RAA is calling for caution on South Australia’s roads as thousands of students return to face-to-face classes this week.
The call comes as data reveals 258 pedestrians and 251 cyclists under the age of 18 were involved in road crashes between 2016 and 2020 – with 37 per cent of these between the hours of 8 to 9am and 3 to 4pm.
While drivers may have become accustomed to reduced traffic levels over the holiday period with many workers working from home under State Government advice, RAA is asking motorists to prepare for busier roads in the coming days.
RAA Senior Manager of Safety and Infrastructure Charles Mountain said it was important for drivers to be vigilant, especially around schools as children return to class.
“We’d expect the roads to start to return to usual traffic conditions, so it’s a good idea to allow yourself a few extra minutes to reach your destination, particularly if you’re doing a school drop-off as well,” Mr Mountain said.
“Remember that school zones require drivers to reduce their speed to 25km/hr whenever children are present, even outside of normal drop-off and pick-up times.”
He also reminded parents to be mindful of their driving in busy areas around schools.
“If parents are dropping their children off or picking them up by car during peak periods, they should keep in mind usual parking restrictions so they don’t block driveways or park too close to intersections.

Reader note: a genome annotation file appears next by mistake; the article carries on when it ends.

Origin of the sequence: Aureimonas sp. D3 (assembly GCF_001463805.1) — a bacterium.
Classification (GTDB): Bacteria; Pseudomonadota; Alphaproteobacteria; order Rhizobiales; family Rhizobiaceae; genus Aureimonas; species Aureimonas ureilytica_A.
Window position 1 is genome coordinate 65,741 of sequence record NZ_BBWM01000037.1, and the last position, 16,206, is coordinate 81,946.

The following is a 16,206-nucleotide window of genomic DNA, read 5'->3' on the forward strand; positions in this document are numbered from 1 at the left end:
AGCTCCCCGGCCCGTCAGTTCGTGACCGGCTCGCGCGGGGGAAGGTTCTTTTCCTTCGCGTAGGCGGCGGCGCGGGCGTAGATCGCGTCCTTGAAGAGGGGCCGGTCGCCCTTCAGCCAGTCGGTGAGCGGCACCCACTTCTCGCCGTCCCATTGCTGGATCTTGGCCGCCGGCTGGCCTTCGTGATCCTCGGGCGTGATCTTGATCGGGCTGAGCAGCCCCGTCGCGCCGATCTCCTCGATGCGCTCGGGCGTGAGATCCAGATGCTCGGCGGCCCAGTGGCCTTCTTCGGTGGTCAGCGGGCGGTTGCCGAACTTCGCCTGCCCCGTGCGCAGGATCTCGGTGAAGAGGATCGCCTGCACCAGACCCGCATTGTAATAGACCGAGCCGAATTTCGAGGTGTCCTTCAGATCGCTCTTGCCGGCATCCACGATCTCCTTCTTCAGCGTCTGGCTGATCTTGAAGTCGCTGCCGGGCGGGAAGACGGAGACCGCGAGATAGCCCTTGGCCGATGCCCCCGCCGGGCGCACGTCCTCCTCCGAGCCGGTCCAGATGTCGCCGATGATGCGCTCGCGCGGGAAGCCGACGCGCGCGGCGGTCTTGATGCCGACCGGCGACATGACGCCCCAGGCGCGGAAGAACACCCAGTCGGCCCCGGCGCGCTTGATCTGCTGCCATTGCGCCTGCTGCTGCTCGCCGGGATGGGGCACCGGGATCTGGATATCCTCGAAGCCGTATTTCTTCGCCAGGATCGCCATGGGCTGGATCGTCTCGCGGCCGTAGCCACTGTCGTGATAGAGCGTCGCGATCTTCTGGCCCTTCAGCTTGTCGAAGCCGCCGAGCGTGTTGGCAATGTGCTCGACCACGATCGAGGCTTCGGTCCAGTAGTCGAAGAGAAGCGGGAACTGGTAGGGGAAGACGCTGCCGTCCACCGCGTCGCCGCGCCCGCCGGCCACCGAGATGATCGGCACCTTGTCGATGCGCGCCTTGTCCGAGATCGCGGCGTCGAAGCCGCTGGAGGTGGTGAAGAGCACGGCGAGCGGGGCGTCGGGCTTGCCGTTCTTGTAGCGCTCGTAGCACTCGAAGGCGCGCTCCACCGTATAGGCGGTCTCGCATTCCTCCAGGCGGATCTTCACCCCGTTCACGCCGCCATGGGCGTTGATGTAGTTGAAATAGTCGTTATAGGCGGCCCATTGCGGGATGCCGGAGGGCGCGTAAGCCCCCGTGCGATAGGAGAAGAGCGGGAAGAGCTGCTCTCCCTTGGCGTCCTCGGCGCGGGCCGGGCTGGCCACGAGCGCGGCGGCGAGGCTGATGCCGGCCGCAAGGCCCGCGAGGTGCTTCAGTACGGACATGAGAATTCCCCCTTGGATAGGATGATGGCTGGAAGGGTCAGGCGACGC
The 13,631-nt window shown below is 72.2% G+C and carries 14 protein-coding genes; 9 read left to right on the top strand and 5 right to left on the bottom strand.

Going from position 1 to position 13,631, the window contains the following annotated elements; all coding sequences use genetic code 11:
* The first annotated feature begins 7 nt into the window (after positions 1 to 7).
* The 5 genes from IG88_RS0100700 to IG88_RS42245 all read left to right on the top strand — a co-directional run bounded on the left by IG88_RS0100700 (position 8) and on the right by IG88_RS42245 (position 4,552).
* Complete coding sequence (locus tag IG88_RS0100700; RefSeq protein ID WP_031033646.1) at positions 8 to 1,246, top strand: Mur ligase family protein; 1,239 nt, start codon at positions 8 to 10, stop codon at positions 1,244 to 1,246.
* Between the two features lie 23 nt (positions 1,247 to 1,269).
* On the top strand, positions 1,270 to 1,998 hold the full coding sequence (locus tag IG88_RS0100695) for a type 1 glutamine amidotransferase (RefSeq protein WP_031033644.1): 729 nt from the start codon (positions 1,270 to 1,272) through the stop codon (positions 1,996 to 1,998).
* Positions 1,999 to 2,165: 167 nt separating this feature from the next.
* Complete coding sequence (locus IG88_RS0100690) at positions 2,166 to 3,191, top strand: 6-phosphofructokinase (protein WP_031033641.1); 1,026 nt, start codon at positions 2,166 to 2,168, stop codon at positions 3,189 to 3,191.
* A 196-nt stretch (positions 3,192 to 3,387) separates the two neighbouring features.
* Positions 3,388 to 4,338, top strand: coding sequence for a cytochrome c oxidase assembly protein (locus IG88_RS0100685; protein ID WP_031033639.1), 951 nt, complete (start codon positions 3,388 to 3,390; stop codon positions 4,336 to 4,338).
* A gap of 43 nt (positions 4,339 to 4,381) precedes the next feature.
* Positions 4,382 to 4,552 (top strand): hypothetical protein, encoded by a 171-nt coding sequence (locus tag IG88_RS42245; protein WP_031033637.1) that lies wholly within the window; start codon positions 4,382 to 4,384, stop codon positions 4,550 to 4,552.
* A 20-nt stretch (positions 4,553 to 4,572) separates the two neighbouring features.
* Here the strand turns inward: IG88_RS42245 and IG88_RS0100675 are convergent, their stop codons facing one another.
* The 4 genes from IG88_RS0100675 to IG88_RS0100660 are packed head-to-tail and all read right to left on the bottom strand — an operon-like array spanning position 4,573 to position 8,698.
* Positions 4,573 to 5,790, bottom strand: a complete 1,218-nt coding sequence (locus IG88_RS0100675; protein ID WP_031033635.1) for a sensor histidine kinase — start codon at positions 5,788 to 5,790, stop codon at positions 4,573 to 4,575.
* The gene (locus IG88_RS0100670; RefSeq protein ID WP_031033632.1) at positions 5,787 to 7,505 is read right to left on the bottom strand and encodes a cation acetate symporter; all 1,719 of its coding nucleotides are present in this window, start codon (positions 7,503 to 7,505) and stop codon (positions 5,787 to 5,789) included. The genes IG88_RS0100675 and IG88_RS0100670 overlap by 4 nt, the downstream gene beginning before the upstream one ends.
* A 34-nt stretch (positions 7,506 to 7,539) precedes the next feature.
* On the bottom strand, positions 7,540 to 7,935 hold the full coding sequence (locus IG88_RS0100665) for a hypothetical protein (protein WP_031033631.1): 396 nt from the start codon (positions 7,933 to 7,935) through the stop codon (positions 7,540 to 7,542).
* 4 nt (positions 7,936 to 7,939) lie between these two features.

“School crossings will also be back in operation from 31 January which means drivers will need to slow down to 25 km/hr if flashing lights or orange flags are displayed.
“Road users should always be alert and prepared to stop to allow children to cross the road safely.”
Mr Mountain said that transporting children safely in vehicles was also an often-overlooked part of the school drop-off process for parents. According to recent data from RAA’s Child Safety Centre, almost 90% of child restraints are either not fitted or used correctly.
RAA is now calling on the State Government, ahead of the State Election in March, to reform child restraint legislation to improve protection for children.
“It’s crucially important for motorists to ensure they not only provide children with a restraint that’s suitable based on their size and age, but one that’s fitted and adjusted correctly as well,” he said.
“A child who is restrained properly will be in a much safer position in the car, and much less likely to be injured in the event of a crash.”